March 9-11, 2018
Carolyn Kuan 
Ballet dancers to be announced

Stravinsky Game of Cards (Jeu de Cartes)
Stravinsky Symphony in Three Movements
Tchaikovsky Suite from Swan Lake, Op. 20a

Stravinsky’s turbulent Symphony in Three Movements was written as a direct response to the events of WWII. He wrote the symphony in the final days of the war, influenced, as he wrote, by “our arduous time of sharp and shifting events, of despair and hope, of continual torments, of tension and, at last, cessation and relief…” Stravinsky’s engaging Game of Cards (Jeu de Cartes) ballet is said to have been motivated by his fondness for poker, with the main character being the cunning Joker. Tchaikovsky revolutionized the art of composing for dance, and his Swan Lake is recognized as one of the most popular ballets in the world, inspired by Russian folk tales and one of the composer’s most beautiful works.

April 6-8, 2018

Laura Jackson conductor
Alessio Bax piano appears by arrangement with Arts Management Group

Copland An Outdoor Overture
Gershwin Piano Concerto in F
Theofanidis Rainbow Body
Suite from Billy the Kid

It’s a spring celebration of two favorite American composers! Gershwin’s Piano Concerto in F solidified his reputation as a “serious” composer who straddled the line of popular and traditional music. He said that hearing an orchestra perform this concerto, which is flavored with blues, barrelhouse and ragtime, was his greatest musical thrill.  Dramatically evocative of the American West and prairie life, Copland’s Billy the Kid follows the life of the infamous outlaw, and presents Billy as a romanticized symbol of the passions and dangers of the Wild West. And Copland’s spirited An Outdoor Overture is an optimistic, rousing tribute to Americana. Plus, Theofanidis’ colorful Rainbow Body takes inspiration from 12thcentury composer Hildegard of Bingen, as well as the Tibetan Buddhist idea of “rainbow body” – where the body of an enlightened being is absorbed back into the universe after death.

May 4-6, 2018
Carolyn Kuan 
Jay Campbell cello

 Shostakovich Tahiti Trot, Op. 16, “Tea for Two”
Shostakovich Cello Concerto No. 1 in E-flat Major, Op. 107
Shostakovich Symphony No. 5 in D minor, Op. 47

If they cut off both hands, I will compose music anyway holding the pen in my teeth,” said Shostakovich in 1936. When composing his Symphony No. 5 during the “Great Terror” in Russia, he was under great political pressure to simplify his music and adapt it to reflect socialist realism. While authorities heard everything they had demanded of Shostakovich in the gripping piece, the public heard it as a testament to its sorrow and suffering.  His delightful Tahiti Trot was written in response to a challenge from fellow conductor Nikolai Malka, who bet Shostakovich he could not re-orchestrate the song from memory in under an hour (spoiler alert: he did). His popular Cello Concerto No. 1 is regarded as his finest concerto, and one of the most difficult to perform of its kind.  The Koski Memorial Concert. Sponsored by The Saunders Fund for Innovative Programming.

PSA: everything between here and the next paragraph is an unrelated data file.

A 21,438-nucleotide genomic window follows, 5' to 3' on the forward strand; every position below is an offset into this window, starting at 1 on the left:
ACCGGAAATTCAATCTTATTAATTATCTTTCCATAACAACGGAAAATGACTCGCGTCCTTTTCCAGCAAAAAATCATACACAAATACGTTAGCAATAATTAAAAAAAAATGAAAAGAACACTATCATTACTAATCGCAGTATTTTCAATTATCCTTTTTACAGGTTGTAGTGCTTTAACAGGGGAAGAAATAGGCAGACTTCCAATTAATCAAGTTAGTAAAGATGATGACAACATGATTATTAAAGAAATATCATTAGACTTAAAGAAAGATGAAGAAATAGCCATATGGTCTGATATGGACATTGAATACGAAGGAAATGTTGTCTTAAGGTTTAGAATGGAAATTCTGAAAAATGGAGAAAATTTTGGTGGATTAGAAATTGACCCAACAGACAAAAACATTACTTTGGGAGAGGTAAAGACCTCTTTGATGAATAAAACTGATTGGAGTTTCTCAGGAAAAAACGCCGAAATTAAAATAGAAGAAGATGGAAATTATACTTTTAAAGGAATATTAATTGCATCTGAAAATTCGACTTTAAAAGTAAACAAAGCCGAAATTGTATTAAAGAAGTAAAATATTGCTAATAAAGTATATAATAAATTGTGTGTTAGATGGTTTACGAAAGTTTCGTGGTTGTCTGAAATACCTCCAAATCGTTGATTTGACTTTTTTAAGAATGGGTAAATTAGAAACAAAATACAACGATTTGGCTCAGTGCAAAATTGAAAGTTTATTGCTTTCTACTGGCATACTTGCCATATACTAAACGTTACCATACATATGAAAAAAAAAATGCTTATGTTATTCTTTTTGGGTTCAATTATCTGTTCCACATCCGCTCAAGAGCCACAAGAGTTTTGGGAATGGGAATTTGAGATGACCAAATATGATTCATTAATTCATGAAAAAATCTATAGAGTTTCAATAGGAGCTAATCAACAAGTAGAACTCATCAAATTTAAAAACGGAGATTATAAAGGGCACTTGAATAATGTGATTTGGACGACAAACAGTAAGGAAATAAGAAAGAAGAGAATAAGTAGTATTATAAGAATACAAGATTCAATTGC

June 8-10, 2018
Carolyn Kuan 
Hartford Chorale Richard Coffey, Music Director
Vocal soloists to be announced

Barber Knoxville: Summer of 1915
Orff Carmina Burana

Become part of the spectacle of excess when the HSO, with the Hartford Chorale, presents this dramatic interpretation of Orff’s Carmina Burana. Experience the revelry and drama as we take over the theater with a celebration of the pleasures of drink, nature, love, lust, wealth, gluttony and gambling. But beware – the wheel of fortune deals out triumph and disaster at random, so heed its warning about the power of luck and fate! The concert opens with Barber’s lush and textured Knoxville: Summer of 1915, a tender depiction of Knoxville, Tennessee, set to excerpts from James Agee’s 1938 nostalgic prose poem by the same name.

Sponsored by United Technologies

December 16, 2017; 2 & 7 p.m.

Carolyn Kuan conductor

There is no better way to celebrate the season than with the magical music of the holidays performed by the HSO, set to astonishing acrobatic feats by members of the renowned Cirque de la Symphonie!  Watch these amazing aerialists, contortionists, and gymnasts tumble, soar and dance on and above the stage all while the HSO plays your festive favorites. You will gasp with delight when Hartford’s favorite family concert tradition returns!

March 24, 2018; 7:30 pm

Adam Boyles conductor

We are celebrating one of the best-selling bands of all time with Never Break the Chain – The Music of Fleetwood Mac! With over 100 million albums sold and a dozen top 10 singles, Fleetwood Mac began as a British blues band and became one of the most successful pop/rock groups in rock history with hits like “Rhiannon,” “Landslide,” “Go Your Own Way,” and “The Chain.” Hear the band’s chart-topping hits performed by three fantastic vocalists and your HSO!


April 21, 2018; 7:30 pm
Carolyn Kuan conductor

 Through music, song and dance, fiddle virtuoso Eileen Ivers and the HSO celebrate the journey of the Irish immigrant. This evening will showcase how Celtic sounds have integrated with various roots-music styles along the way, to become a fundamental part of today’s American soundscape. Ivers brings amazing energy to the stage with her phenomenal fiddling, paying homage to the great Irish traditions with her creative edge, contemporary style and passion!

May 19, 2018; 7:30 pm
Adam Boyles conductor

 Broadway stars. Triple threats. Real married couples. Come celebrate as these pairs – performing live with the HSO – sing and talk about the ups, downs and all arounds of love, life and marriage on the Great White Way, with songs from West Side Story, OncePhantom of the OperaMotown and more. Real songs, real stories, real love: this is LOVE ON BROADWAY.

HSO programs are funded part by the Greater Hartford Arts Council’s United Arts Campaign, the Hartford Foundation for Public Giving, and with support from the Department of Economic and Community Development, Connecticut Office of the Arts, which also receives support from the National Endowment for the Arts, a federal agency.



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©2018 Hartford Symphony Orchestra
The Bushnell: 166 Capitol Ave. Hartford, CT 06106